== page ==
All told, the Germans allocated $220 million to victims from Poland and less than $470 million to survivors from Russia and Ukraine combined. More than 4.5 million people perished in these three countries - exterminated in camps such as Auschwitz. At least 10,000,000 people served as slave laborers between 1933-1945, enriching a clutch of German firms and senior Nazis in the process. About 2,000,000 of them are still alive.
It took decades of negotiations - and a re-unified Germany - to secure funds for formerly ineligible survivors. The Article 2 Fund was established in 1993. The very few who fulfill the myriad, cumulative, conditions, receive less than $250 a month. Germany claims that since it has provided 12 west European governments with "global compensation" funds between 1959 and 1964, their subjects are not eligible either.
Austria set up its compensation fund in 1995, conveniently well after most of the victims died. The maximum indemnity Austria pays is $6000 per person. In a typically cynical fashion, Austria auctioned off art looted from the Jews in 1996 and used the proceeds to compensate the victimized former owners through its Mauerbach Fund.
The governments of formerly Nazi-occupied territories proved sometimes to be more generous than the perpetrators. Denmark and the Netherlands financially support disabled victims to this very day. Norway established in 1999 a $58 million fund for its few remaining Jews. Even Switzerland founded, in 1997, Shoa - a $183 million fund for 310,000 Needy Victims of the Holocaust.
The corporate and banking sectors were next.
Following intensive public pressure by Jewish organizations - and a thinly-disguised anti-Semitic backlash - funds to compensate slave laborers were set up by various firms (Siemens, Volkswagen). Allianz, BASF, Bayer, BMW, DaimlerChrysler, Deutsche Bank, Degussa-Hüls, Dresdner Bank, FrieDrive Krupp, Hoesch-Krupp, Hoechst, Siemens and Volkswagen and 50 other wartime exploiters - boosted by matching funds from the German federal authorities - grudgingly and reluctantly formed a "Foundation Initiative of German Firms: Memory, Responsibility and Future." The Foundation has $5 billion to distribute to slave laborers and their descendants.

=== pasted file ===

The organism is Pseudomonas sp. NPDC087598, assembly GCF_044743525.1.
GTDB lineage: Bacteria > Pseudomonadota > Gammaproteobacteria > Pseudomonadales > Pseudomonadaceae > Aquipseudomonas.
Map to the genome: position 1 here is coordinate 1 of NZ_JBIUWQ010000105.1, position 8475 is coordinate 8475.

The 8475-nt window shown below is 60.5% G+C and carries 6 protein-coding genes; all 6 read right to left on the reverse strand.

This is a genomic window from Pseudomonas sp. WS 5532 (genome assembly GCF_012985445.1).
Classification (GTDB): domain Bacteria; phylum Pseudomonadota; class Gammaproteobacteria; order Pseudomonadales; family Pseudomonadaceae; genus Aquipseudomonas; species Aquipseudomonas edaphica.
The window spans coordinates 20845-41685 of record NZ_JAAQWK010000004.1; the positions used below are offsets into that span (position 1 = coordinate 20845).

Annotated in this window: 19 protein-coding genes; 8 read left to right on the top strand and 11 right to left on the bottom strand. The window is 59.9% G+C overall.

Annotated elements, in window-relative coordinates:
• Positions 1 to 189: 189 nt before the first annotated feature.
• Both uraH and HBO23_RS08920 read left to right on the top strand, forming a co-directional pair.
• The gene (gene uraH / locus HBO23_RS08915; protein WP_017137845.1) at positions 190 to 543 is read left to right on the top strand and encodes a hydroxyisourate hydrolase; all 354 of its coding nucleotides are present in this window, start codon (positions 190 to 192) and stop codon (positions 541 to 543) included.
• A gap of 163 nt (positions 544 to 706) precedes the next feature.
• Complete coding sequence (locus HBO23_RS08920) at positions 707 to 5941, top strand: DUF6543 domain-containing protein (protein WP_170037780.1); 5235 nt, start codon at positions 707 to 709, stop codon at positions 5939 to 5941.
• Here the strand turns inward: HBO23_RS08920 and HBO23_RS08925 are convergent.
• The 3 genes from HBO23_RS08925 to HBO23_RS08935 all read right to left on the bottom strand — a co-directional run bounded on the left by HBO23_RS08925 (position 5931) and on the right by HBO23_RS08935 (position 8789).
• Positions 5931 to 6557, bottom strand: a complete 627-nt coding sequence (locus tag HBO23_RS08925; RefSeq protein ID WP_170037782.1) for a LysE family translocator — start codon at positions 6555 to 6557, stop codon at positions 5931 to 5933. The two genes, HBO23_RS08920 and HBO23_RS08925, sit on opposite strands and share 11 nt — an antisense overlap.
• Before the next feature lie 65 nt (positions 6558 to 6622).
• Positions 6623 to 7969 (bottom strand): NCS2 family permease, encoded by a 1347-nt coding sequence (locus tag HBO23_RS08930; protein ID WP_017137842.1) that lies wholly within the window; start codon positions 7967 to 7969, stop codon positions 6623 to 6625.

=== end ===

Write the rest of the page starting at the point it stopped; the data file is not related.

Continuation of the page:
In August 1998, Switzerland's two major banks, UBS and Credit Suisse, agreed to set up a $1.25 billion fund to settle claims by holocaust survivors and their relatives. The red-faced Swiss government threw in $210 million. It seems that banks - from the USA to Switzerland - were in no hurry to find the heirs to the murdered Jewish owners of dormant account with billions of dollars in them.
A settlement was reached only when legal action was threatened against the Swiss National Bank and both public opinion and lawmakers in the USA turned against Switzerland. It covers owners of dormant accounts, slave laborers, and 24,000 refugees turned back to certain death at the Swiss border - or their heirs.
A high level international commission, headed by Paul Volcker, a former chairman of the Federal Reserve Board, identified 54,000 accounts opened by holocaust victims - not before it inspected 350,000 accounts at an outlandish cost, borne by the infuriated banks, of $400 million. A similar - though much smaller ($45 million) settlement was reached with Bank Austria and Creditanstalt of Vienna. Another $2 billion are claimed from 9 French banks.
Five major insurance firms - Allianz AG, AXA, Generali, Zurich and Winterthur Leben - formed an International Commission on Holocaust Era Insurance to deal with unresolved insurance claims of holocaust victims. Assicurazioni Generali went ahead and set aside $12 million in a compensation fund. But the claims may total $1 to 4 billion.